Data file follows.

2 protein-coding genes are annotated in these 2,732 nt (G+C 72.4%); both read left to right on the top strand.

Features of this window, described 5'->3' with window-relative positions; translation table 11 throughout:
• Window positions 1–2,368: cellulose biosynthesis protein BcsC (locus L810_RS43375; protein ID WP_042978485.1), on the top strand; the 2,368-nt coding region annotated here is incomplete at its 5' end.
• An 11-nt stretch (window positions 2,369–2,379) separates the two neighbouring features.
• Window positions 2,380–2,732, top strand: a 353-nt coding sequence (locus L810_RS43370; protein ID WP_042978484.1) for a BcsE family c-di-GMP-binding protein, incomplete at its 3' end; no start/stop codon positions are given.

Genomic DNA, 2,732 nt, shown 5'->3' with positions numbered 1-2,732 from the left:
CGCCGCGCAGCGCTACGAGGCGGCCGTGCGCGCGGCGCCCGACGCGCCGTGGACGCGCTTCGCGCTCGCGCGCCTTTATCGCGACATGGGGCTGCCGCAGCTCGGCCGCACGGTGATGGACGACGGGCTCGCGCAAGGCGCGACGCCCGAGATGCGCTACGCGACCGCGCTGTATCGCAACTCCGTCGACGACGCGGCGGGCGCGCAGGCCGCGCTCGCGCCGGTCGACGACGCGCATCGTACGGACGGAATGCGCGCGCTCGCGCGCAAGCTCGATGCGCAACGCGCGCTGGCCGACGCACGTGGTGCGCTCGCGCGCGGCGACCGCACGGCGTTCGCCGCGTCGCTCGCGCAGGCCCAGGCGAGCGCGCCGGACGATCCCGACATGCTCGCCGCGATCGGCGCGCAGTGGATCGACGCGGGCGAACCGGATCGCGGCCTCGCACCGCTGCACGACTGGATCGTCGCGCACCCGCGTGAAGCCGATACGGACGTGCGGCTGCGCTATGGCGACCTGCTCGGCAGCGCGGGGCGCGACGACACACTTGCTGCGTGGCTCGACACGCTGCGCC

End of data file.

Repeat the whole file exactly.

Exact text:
2 protein-coding genes are annotated in these 2,732 nt (G+C 72.4%); both read left to right on the top strand.

Features of this window, described 5'->3' with window-relative positions; translation table 11 throughout:
• Window positions 1–2,368: cellulose biosynthesis protein BcsC (locus L810_RS43375; protein ID WP_042978485.1), on the top strand; the 2,368-nt coding region annotated here is incomplete at its 5' end.
• An 11-nt stretch (window positions 2,369–2,379) separates the two neighbouring features.
• Window positions 2,380–2,732, top strand: a 353-nt coding sequence (locus L810_RS43370; protein ID WP_042978484.1) for a BcsE family c-di-GMP-binding protein, incomplete at its 3' end; no start/stop codon positions are given.

Genomic DNA, 2,732 nt, shown 5'->3' with positions numbered 1-2,732 from the left:
CGCCGCGCAGCGCTACGAGGCGGCCGTGCGCGCGGCGCCCGACGCGCCGTGGACGCGCTTCGCGCTCGCGCGCCTTTATCGCGACATGGGGCTGCCGCAGCTCGGCCGCACGGTGATGGACGACGGGCTCGCGCAAGGCGCGACGCCCGAGATGCGCTACGCGACCGCGCTGTATCGCAACTCCGTCGACGACGCGGCGGGCGCGCAGGCCGCGCTCGCGCCGGTCGACGACGCGCATCGTACGGACGGAATGCGCGCGCTCGCGCGCAAGCTCGATGCGCAACGCGCGCTGGCCGACGCACGTGGTGCGCTCGCGCGCGGCGACCGCACGGCGTTCGCCGCGTCGCTCGCGCAGGCCCAGGCGAGCGCGCCGGACGATCCCGACATGCTCGCCGCGATCGGCGCGCAGTGGATCGACGCGGGCGAACCGGATCGCGGCCTCGCACCGCTGCACGACTGGATCGTCGCGCACCCGCGTGAAGCCGATACGGACGTGCGGCTGCGCTATGGCGACCTGCTCGGCAGCGCGGGGCGCGACGACACACTTGCTGCGTGGCTCGACACGCTGCGCC